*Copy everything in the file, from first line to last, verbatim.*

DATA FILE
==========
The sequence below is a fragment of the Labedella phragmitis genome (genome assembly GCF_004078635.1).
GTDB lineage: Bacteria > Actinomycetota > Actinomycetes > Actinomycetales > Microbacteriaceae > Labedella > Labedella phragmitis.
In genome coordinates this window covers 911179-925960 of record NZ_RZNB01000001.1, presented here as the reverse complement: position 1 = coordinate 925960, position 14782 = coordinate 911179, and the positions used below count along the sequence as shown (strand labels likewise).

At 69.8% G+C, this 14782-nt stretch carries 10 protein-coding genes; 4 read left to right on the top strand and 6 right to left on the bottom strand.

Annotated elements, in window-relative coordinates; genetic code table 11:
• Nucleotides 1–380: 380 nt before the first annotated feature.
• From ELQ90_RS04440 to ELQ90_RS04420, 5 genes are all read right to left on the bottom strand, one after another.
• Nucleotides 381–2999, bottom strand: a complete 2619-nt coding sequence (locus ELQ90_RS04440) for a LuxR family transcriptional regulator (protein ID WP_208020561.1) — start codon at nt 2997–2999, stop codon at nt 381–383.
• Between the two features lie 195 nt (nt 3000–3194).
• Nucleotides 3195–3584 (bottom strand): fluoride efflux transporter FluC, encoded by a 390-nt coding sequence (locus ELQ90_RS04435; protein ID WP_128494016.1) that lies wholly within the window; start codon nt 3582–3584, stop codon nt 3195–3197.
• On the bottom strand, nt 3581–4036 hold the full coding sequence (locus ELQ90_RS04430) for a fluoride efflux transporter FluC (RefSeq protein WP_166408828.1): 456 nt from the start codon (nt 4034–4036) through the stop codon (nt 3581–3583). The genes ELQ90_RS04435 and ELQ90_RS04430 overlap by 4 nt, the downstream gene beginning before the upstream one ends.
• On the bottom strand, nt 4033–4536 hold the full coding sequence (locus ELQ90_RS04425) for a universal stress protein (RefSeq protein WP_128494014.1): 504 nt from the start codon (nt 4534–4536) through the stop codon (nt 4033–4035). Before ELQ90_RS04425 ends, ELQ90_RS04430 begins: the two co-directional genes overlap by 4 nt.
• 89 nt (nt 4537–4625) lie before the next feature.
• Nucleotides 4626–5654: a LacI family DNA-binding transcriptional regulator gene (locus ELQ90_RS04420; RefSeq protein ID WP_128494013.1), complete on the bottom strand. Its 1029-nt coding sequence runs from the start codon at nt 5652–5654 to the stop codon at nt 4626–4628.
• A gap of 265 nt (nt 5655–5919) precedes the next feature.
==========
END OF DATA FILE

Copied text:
The sequence below is a fragment of the Labedella phragmitis genome (genome assembly GCF_004078635.1).
GTDB lineage: Bacteria > Actinomycetota > Actinomycetes > Actinomycetales > Microbacteriaceae > Labedella > Labedella phragmitis.
In genome coordinates this window covers 911179-925960 of record NZ_RZNB01000001.1, presented here as the reverse complement: position 1 = coordinate 925960, position 14782 = coordinate 911179, and the positions used below count along the sequence as shown (strand labels likewise).

At 69.8% G+C, this 14782-nt stretch carries 10 protein-coding genes; 4 read left to right on the top strand and 6 right to left on the bottom strand.

Annotated elements, in window-relative coordinates; genetic code table 11:
• Nucleotides 1–380: 380 nt before the first annotated feature.
• From ELQ90_RS04440 to ELQ90_RS04420, 5 genes are all read right to left on the bottom strand, one after another.
• Nucleotides 381–2999, bottom strand: a complete 2619-nt coding sequence (locus ELQ90_RS04440) for a LuxR family transcriptional regulator (protein ID WP_208020561.1) — start codon at nt 2997–2999, stop codon at nt 381–383.
• Between the two features lie 195 nt (nt 3000–3194).
• Nucleotides 3195–3584 (bottom strand): fluoride efflux transporter FluC, encoded by a 390-nt coding sequence (locus ELQ90_RS04435; protein ID WP_128494016.1) that lies wholly within the window; start codon nt 3582–3584, stop codon nt 3195–3197.
• On the bottom strand, nt 3581–4036 hold the full coding sequence (locus ELQ90_RS04430) for a fluoride efflux transporter FluC (RefSeq protein WP_166408828.1): 456 nt from the start codon (nt 4034–4036) through the stop codon (nt 3581–3583). The genes ELQ90_RS04435 and ELQ90_RS04430 overlap by 4 nt, the downstream gene beginning before the upstream one ends.
• On the bottom strand, nt 4033–4536 hold the full coding sequence (locus ELQ90_RS04425) for a universal stress protein (RefSeq protein WP_128494014.1): 504 nt from the start codon (nt 4534–4536) through the stop codon (nt 4033–4035). Before ELQ90_RS04425 ends, ELQ90_RS04430 begins: the two co-directional genes overlap by 4 nt.
• 89 nt (nt 4537–4625) lie before the next feature.
• Nucleotides 4626–5654: a LacI family DNA-binding transcriptional regulator gene (locus ELQ90_RS04420; RefSeq protein ID WP_128494013.1), complete on the bottom strand. Its 1029-nt coding sequence runs from the start codon at nt 5652–5654 to the stop codon at nt 4626–4628.
• A gap of 265 nt (nt 5655–5919) precedes the next feature.